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You can break down the U.S. war effort in World War II by the numbers, and most of them are pretty impressive.  Tanks, aircraft, ships, weapons and weapons systems of all sorts:  the “arsenal of democracy” supplied them all in abundance, essentially out-producing the rest of the world both friendly and hostile in the course of the war.  It was this abundance of materiel that allowed the U.S. military to pursue its preferred strategy of applying overwhelming combat power directly against the enemy’s main force and crushing it.

But there was one area where it had consistent problems:  finding enough manpower.  The country had a good-sized population, to be sure, 133 million in 1941, compared to 80 million Germans (1939 population) and Japan (105 million, also in 1939).  But those countries managed to deploy somewhere around 300 divisions and 100 divisions, respectively, in the course of the war.  And as every student of the conflict knows, the U.S. limited itself to just 90 (actually 89, once the 2nd Cavalry Division was inactivated in early 1944).  That was nowhere near the 200 divisions General Lesley McNair estimated the army would need, an estimate he made the day before Pearl Harbor, and farther still from the 334 division army envisioned by the Joint Chiefs of Staff in early 1942.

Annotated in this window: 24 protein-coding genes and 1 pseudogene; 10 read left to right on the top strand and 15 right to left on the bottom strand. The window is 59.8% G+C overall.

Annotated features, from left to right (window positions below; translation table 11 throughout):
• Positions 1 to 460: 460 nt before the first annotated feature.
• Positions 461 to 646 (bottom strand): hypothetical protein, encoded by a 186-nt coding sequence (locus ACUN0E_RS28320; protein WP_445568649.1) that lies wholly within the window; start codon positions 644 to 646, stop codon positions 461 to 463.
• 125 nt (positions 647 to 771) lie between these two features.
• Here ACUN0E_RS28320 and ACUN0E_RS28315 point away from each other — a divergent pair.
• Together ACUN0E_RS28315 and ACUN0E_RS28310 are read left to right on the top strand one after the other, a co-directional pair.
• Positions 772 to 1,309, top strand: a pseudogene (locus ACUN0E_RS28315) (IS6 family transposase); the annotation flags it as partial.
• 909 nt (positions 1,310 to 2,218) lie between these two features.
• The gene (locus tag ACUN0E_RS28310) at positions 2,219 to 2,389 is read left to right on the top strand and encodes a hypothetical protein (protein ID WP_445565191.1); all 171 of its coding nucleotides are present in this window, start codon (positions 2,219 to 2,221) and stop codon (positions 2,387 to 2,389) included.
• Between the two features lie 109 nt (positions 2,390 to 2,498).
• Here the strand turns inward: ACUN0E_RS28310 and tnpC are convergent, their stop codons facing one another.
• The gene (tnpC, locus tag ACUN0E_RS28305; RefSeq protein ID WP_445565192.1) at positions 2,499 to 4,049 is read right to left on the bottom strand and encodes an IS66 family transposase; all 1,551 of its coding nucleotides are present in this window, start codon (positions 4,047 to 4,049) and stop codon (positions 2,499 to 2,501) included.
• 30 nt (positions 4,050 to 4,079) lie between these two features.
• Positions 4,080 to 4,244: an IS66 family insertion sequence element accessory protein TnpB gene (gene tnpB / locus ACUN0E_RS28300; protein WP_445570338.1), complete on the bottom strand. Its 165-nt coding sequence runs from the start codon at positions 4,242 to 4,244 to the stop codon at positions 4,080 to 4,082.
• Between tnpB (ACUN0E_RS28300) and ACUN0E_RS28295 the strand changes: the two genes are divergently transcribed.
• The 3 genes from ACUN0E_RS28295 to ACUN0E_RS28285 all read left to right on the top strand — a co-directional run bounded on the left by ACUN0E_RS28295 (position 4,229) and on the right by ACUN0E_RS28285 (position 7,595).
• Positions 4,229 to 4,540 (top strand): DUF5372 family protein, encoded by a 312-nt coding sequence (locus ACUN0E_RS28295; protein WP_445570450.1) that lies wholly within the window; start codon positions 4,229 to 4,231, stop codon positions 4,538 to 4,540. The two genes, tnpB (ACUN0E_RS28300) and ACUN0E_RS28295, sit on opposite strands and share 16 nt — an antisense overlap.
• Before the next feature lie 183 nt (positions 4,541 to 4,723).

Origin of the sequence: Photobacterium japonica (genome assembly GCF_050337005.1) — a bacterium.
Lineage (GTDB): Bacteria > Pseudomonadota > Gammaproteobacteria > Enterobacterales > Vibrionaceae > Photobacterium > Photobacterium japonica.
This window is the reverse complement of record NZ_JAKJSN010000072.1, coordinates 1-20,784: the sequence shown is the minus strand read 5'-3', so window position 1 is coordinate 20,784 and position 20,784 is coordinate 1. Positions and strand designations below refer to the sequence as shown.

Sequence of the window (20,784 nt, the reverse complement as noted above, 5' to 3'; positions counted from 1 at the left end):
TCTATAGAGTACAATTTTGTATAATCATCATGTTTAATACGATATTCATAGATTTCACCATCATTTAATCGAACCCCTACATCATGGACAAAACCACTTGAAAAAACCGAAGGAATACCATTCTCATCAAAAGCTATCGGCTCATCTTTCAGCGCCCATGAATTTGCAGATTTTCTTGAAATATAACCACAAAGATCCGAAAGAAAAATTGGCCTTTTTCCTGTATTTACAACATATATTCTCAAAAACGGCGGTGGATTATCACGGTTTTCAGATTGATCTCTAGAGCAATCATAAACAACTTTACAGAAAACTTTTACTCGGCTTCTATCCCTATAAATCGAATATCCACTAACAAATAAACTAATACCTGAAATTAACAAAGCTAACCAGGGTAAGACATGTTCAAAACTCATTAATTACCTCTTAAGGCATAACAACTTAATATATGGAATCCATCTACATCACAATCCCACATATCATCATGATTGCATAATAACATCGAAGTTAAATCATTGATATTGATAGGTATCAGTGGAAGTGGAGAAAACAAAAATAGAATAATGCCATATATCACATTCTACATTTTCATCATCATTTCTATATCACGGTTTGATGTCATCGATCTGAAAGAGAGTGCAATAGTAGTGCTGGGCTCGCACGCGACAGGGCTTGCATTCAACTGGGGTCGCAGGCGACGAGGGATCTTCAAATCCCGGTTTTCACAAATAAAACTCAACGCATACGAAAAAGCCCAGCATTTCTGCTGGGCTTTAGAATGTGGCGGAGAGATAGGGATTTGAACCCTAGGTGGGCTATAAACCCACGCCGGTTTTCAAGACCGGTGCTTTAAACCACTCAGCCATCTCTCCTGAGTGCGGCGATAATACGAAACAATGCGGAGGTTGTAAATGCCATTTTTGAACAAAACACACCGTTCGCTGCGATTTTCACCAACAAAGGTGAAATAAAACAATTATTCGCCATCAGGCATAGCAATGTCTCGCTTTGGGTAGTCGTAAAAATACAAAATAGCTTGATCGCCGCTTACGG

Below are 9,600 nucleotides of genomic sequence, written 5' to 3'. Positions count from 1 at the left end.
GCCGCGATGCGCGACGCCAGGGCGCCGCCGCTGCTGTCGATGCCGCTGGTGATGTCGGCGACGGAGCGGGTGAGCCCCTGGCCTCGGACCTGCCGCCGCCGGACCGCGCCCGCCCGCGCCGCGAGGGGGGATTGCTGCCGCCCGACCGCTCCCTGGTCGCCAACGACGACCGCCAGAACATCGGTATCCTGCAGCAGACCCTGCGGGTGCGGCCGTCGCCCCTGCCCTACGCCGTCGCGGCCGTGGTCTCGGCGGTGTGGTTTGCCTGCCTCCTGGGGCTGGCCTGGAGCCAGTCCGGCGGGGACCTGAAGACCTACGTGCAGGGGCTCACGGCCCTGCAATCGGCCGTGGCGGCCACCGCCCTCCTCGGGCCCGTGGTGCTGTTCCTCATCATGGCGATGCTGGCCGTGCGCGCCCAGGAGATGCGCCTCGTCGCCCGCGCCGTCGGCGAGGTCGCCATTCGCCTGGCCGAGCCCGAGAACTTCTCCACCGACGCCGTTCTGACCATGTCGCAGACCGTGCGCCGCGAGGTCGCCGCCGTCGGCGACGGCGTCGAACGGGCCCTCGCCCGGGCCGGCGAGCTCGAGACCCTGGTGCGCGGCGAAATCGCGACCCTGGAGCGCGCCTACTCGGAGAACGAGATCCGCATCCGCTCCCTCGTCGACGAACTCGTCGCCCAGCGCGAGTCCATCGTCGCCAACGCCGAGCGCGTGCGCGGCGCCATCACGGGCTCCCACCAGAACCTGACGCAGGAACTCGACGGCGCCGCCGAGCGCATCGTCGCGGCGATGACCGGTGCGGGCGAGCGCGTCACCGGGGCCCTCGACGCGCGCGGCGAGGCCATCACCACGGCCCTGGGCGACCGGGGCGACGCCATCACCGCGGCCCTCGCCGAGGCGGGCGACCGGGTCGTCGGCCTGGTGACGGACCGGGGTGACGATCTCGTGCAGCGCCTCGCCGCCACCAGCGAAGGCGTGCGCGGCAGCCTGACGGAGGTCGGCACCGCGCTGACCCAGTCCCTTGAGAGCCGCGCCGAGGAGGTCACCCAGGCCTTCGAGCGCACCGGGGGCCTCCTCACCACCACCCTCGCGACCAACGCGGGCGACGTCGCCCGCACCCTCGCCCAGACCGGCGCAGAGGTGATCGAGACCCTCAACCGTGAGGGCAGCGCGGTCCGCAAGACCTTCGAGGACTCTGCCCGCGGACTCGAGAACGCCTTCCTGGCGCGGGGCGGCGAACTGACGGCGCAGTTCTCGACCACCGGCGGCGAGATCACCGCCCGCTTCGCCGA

It is often called a mistake, and indeed, there were times in this war–many times–that U.S. commanders wished they had another division or two to plug into a gap, or to relieve a front line division that was starting to feel the pinch of losses, fatigue, or demoralization.  By late 1944, with gigantic, infantry-heavy campaigns taking place in the Philippines and Western Europe simultaneously, the U.S. Army had been stretched about as far as you could stretch it.

But what were the alternatives?  Take those original impressive population numbers.  Now consider that one of the basic Allied strategies was to have the U.S. serve as the industrial arsenal for the alliance.  That means bodies–lots of them–in the factories.  Then take that war with Japan.  That’s going to require a navy–a big one that was eventually some four million strong.  Now subtract the requirements for the U.S. Army Air Forces (another two million plus).  What does that leave?  Army Ground Forces that, by March 1945, numbered some 2.5 million men.  Subtract support personnel, and you wind up with… somewhere around 89 divisions to do the actual fighting.

It’s not really a mistake if you have no choice.

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